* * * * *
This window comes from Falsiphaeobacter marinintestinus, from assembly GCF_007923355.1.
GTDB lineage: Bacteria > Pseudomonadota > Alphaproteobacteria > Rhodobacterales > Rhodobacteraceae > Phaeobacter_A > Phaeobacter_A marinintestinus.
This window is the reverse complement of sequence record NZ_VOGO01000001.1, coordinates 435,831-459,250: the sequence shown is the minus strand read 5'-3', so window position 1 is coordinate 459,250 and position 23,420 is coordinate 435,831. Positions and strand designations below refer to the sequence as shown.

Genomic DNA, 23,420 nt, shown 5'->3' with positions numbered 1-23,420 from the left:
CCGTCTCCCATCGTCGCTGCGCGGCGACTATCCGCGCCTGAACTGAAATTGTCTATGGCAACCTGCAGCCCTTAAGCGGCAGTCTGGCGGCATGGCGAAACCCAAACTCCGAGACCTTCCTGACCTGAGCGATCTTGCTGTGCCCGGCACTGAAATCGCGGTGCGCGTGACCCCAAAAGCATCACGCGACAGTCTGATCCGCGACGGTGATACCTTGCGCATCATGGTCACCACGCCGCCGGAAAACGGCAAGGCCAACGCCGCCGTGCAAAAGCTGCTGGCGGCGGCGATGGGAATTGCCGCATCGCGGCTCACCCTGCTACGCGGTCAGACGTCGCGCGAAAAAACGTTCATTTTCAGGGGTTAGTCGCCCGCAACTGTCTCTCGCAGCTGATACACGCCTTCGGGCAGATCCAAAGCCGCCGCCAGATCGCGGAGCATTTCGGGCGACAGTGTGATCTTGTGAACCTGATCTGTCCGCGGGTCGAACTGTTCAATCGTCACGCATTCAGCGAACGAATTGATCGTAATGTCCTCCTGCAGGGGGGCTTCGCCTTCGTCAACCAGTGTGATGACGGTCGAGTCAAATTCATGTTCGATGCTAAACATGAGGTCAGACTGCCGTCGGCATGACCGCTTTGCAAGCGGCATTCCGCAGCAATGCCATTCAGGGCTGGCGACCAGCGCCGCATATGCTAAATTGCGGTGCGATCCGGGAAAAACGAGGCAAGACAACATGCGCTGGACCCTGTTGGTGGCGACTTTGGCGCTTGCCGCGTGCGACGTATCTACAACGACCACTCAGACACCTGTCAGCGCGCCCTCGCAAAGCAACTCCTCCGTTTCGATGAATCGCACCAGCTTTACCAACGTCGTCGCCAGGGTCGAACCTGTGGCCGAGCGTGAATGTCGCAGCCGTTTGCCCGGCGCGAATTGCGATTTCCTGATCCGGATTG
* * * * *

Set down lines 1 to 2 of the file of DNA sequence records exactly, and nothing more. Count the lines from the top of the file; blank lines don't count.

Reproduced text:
This window comes from Falsiphaeobacter marinintestinus, from assembly GCF_007923355.1.
GTDB lineage: Bacteria > Pseudomonadota > Alphaproteobacteria > Rhodobacterales > Rhodobacteraceae > Phaeobacter_A > Phaeobacter_A marinintestinus.